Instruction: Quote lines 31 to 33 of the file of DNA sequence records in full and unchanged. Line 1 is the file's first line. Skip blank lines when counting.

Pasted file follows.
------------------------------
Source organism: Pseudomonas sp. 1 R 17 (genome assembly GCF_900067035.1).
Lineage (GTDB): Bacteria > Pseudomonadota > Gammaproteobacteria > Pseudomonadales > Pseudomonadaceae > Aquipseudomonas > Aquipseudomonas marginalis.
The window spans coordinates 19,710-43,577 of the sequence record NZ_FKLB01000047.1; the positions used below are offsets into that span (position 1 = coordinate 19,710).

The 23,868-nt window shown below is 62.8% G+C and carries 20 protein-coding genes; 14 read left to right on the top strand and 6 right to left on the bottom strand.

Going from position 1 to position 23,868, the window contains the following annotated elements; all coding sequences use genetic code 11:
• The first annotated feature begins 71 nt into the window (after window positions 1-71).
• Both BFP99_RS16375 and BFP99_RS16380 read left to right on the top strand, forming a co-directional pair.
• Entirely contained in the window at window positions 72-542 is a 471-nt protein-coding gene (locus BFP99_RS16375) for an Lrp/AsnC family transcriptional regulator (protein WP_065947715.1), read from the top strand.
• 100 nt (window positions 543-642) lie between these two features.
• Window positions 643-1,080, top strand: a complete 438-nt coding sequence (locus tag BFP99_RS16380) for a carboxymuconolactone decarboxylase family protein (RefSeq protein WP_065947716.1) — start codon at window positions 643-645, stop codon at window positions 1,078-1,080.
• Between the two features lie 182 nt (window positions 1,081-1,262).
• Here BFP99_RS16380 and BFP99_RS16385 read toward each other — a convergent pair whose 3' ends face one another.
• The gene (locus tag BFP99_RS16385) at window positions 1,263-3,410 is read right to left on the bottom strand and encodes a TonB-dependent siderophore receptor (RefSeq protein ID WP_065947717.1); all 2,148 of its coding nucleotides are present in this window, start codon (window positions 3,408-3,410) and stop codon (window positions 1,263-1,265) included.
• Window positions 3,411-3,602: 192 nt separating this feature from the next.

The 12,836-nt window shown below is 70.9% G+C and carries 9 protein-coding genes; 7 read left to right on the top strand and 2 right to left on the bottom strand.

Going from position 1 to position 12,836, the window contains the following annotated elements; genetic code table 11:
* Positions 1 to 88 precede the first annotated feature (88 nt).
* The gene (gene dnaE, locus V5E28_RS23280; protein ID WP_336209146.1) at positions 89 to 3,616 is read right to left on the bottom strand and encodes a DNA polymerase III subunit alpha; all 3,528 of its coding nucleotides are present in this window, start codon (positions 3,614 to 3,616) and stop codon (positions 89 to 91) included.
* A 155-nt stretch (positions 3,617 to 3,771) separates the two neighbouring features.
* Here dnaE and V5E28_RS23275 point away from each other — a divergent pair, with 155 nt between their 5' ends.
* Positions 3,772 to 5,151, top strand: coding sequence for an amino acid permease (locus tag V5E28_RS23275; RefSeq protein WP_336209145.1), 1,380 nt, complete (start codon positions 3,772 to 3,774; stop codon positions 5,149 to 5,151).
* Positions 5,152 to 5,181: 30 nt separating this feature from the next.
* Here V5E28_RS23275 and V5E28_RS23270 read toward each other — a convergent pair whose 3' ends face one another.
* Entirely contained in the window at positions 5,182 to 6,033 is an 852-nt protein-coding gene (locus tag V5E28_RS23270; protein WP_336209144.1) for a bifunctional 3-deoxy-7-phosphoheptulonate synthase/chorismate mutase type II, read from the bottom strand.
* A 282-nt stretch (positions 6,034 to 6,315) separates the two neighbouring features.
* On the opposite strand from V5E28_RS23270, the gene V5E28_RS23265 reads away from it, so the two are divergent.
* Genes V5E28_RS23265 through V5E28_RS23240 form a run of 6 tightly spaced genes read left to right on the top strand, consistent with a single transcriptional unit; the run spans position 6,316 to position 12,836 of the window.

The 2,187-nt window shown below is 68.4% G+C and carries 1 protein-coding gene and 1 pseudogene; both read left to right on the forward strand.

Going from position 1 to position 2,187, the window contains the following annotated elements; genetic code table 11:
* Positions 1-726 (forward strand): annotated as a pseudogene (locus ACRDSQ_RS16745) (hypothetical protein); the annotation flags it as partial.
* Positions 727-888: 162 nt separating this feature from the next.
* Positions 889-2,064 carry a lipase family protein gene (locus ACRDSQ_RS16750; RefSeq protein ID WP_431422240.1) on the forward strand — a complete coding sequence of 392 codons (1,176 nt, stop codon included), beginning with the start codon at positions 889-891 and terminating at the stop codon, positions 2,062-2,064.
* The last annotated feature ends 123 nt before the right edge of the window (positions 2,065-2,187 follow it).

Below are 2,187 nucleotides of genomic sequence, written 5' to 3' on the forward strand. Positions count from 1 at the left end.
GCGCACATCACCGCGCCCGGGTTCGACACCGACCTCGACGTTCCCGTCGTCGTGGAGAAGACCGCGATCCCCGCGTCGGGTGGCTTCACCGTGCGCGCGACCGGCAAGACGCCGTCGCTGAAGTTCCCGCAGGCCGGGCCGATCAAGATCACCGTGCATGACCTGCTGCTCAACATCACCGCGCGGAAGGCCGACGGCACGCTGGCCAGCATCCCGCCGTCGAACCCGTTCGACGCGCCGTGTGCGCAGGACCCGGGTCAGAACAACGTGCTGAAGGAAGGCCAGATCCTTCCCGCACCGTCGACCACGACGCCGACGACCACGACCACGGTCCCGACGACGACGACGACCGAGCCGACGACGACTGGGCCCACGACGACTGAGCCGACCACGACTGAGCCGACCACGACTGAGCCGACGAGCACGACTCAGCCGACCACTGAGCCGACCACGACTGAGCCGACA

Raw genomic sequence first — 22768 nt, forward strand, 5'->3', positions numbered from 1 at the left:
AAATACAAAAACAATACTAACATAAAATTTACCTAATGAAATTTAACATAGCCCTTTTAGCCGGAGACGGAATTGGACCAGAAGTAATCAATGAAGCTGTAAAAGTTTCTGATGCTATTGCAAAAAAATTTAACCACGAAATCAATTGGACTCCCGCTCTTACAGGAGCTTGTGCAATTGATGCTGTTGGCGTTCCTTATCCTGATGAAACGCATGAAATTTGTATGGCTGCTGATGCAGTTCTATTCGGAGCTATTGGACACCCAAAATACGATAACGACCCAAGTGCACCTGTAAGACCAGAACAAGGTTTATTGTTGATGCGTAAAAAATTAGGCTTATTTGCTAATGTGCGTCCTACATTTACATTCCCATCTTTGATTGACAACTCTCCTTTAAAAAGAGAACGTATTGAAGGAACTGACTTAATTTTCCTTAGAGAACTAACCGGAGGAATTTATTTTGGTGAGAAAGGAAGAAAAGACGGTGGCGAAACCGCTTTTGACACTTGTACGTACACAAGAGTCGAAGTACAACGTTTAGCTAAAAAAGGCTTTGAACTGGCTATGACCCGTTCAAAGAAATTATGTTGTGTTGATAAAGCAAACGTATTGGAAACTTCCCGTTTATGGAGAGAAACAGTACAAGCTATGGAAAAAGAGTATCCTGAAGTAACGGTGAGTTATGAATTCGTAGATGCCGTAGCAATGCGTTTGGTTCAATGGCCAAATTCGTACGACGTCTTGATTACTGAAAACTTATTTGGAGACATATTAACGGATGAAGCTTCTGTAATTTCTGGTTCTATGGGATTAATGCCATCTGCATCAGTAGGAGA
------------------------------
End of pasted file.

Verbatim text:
* Positions 727-888: 162 nt separating this feature from the next.
* Positions 889-2,064 carry a lipase family protein gene (locus ACRDSQ_RS16750; RefSeq protein ID WP_431422240.1) on the forward strand — a complete coding sequence of 392 codons (1,176 nt, stop codon included), beginning with the start codon at positions 889-891 and terminating at the stop codon, positions 2,062-2,064.
* The last annotated feature ends 123 nt before the right edge of the window (positions 2,065-2,187 follow it).